By OMOH GABRIEL, Business Editor
LAGOS – THE Central Bank of Nigeria, CBN, said, weekend, that the desire of the Federal Government to earn more volume of naira was responsible for the falling value of the currency.
The apex bank said it was difficult to justify exchange rate depreciation where prices were high and the country was an import dependent economy.
While noting that the only argument for it was that government wanted more money, the Central Bank said this has resulted in general rise in prices of goods and services across the country which it was contending with.
Central Bank Governor, Sanusi Lamido Sanusi, in his submissions at the discussion of the monetary policy meeting in January, had stressed that the greatest threat to inflation was the anticipated liquidity pressure, noting that a lot of what was done and achieved by the MPC relied on credibility of the authorities.
Sanusi argued that if the bank had made a commitment to exchange rate stability, there was a cost in moving away from that position. Consequently, if the Committee felt that the observed inflation level was not sustainable, then they must find an intelligent way to adjust.
He emphasised that it was difficult to justify exchange rate depreciation where prices were high and the country was an import dependent economy. The only argument for it was that government wanted more money.
Monetary policy objectives
Since part of the objectives of monetary policy was exchange rate stability, it was better to prevent the depreciation of the naira, rather than give government more money and for it to have less to spend in real terms.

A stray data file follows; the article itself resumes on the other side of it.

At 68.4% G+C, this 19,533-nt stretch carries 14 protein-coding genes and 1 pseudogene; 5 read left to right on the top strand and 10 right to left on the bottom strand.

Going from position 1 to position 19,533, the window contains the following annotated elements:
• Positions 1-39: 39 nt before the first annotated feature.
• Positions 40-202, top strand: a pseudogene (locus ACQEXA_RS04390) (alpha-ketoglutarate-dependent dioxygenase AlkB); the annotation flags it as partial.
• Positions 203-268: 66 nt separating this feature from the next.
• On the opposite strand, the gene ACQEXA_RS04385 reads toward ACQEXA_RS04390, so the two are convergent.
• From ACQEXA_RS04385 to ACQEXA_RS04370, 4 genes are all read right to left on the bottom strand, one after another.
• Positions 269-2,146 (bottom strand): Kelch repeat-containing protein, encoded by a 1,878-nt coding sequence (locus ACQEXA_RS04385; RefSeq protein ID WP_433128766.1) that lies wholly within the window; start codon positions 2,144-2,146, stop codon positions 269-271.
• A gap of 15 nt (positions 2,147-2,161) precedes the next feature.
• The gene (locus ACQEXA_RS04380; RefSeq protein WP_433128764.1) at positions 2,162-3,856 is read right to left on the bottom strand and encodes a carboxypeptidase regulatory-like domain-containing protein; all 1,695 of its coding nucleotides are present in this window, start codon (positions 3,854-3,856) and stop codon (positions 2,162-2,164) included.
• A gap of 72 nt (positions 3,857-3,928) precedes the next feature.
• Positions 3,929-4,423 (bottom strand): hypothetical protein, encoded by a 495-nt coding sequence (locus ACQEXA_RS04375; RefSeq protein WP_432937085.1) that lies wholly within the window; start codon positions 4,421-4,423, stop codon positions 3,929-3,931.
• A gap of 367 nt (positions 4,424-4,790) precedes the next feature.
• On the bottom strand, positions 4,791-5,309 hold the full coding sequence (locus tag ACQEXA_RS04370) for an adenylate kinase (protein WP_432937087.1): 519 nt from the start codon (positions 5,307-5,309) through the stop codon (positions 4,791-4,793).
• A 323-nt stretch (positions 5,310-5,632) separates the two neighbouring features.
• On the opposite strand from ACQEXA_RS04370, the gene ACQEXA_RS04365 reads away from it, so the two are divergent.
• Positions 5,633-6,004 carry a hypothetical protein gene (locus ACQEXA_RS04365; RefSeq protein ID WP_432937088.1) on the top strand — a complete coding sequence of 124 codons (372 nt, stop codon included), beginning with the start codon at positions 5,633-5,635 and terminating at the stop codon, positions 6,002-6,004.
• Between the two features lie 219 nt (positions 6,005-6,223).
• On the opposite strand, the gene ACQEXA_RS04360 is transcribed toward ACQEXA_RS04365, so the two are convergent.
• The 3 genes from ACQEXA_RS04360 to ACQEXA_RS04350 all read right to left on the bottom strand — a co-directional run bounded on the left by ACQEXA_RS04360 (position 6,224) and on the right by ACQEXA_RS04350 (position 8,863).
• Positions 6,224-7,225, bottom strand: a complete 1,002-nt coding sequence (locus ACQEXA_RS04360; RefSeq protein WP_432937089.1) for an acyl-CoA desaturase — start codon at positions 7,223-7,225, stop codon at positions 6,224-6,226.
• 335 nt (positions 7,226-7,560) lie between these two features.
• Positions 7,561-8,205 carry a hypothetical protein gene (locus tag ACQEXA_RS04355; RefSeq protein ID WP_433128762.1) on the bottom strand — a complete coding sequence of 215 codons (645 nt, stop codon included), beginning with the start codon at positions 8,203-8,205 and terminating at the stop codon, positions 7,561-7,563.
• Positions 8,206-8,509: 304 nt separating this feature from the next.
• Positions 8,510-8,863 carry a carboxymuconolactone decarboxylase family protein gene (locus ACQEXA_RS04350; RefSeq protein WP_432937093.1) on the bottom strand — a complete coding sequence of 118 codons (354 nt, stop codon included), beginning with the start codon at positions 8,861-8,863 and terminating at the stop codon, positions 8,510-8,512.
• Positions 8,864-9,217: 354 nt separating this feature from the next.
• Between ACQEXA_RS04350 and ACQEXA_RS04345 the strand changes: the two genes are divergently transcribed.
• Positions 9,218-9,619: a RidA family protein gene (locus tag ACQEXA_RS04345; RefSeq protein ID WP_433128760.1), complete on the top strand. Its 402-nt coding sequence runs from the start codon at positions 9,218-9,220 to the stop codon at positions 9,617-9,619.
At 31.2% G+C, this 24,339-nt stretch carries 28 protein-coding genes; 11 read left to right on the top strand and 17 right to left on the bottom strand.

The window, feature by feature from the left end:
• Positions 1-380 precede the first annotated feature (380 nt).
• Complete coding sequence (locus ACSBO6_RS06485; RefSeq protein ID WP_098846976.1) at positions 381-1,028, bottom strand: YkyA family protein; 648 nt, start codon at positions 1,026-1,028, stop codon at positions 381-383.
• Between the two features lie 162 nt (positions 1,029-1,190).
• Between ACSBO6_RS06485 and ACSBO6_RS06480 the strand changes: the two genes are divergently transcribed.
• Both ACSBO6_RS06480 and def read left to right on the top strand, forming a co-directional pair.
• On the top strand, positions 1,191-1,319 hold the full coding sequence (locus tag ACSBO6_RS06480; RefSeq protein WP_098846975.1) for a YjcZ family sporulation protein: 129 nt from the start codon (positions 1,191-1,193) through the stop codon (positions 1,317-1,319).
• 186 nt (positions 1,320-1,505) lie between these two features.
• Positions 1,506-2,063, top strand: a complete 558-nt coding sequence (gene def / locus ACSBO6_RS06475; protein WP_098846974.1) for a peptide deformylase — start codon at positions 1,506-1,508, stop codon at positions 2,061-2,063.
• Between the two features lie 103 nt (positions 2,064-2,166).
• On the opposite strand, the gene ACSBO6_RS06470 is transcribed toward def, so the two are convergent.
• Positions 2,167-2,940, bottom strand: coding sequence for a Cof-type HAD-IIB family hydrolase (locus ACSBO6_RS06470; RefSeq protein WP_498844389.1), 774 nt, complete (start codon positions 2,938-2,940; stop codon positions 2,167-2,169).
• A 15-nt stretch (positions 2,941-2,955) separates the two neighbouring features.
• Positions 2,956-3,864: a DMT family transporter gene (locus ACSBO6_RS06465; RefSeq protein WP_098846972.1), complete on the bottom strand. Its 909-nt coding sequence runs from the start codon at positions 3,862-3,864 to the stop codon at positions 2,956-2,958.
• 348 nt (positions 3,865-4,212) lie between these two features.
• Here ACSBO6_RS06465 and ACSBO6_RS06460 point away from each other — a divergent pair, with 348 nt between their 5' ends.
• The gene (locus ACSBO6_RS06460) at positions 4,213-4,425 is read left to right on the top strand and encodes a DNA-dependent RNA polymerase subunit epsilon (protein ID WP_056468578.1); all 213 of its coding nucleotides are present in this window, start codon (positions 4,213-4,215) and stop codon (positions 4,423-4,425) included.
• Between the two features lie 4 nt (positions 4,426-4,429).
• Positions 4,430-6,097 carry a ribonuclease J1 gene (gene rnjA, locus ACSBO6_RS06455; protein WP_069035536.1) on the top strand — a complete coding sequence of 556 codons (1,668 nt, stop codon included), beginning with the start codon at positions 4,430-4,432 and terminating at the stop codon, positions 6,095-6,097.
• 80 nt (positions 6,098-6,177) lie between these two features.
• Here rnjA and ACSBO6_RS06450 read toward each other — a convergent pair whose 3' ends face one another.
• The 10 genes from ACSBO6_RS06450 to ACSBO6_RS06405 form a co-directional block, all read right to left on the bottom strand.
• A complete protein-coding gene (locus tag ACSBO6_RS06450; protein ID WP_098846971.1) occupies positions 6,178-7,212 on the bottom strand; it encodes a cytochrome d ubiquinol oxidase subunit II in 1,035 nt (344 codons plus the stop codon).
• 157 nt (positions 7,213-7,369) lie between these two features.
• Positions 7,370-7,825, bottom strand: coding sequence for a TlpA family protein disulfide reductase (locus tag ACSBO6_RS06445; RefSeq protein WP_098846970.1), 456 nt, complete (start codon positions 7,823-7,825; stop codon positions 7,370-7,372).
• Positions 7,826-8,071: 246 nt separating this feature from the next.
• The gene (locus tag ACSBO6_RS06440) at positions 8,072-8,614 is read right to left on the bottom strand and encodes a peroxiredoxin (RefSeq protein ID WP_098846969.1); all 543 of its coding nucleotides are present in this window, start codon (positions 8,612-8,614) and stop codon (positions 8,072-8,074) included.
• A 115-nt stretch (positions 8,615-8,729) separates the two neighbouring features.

The CBN governor further argued that the demand for foreign exchange was actually driven by banking system liquidity and that the only way to keep the naira exchange rate within an acceptable band, with the influx of liquidity anticipated from AMCON, election and all that, was to tighten monetary policy.
He also observed that the uncertainty surrounding the elections was a big issue as foreign investors were waiting to see what would happen after the elections, while local investors were thinking of where to take their money to if problems emerge as a result of the outcome of the elections. He, therefore, asserted that the immediate reasons for monetary policy tightening were to preserve the external reserves level and ensure exchange rate stability.
Vanguard gathered that Sanusi pointed to clear indications that a moderation in inflation was almost an aberration. He reportedly argued that if oil prices went up, that would translate to more subsidies to the Nigerian National Petroleum Corporation, NNPC, for imported petroleum products.
Sanusi reminded members that he voted for a hold on monetary policy action at the last MPC meeting, but observed that the situation was quite different, given an inflation rate of 11.8 per cent in December, 2010.
Quantitative easing to save economy
He also observed that the MPC did quantitative easing to save the nation’s ailing economy and that the justification for further monetary accommodation got weaker, even as the capital market was recovering and oil prices were rising.
The CBN report said: “The overall fiscal operations of the Federal Government for the period (January to November, 2010) resulted in a deficit of N1, 529.33 billion. The deficit was financed through DMO borrowing from the domestic market of N 893.79 billion; FGN Share of Excess Crude Account N199.54 billion; Privatisation proceeds N6.36 billion; World Bank Loan N75.03 billion; and Loans from Special Accounts N 337.56 billion.
“Net aggregate credit to the economy grew by 13.4 per cent, on an annualized basis, in December, 2010; compared to 59.6 per cent recorded in December, 2009.
This was driven mainly by the substantial credit to the Government which grew by 67.83 per cent, while credit to the private sector fell by 4.92 per cent (annualized) in December 2010 as against the benchmark of 31.54 per cent for 2010.”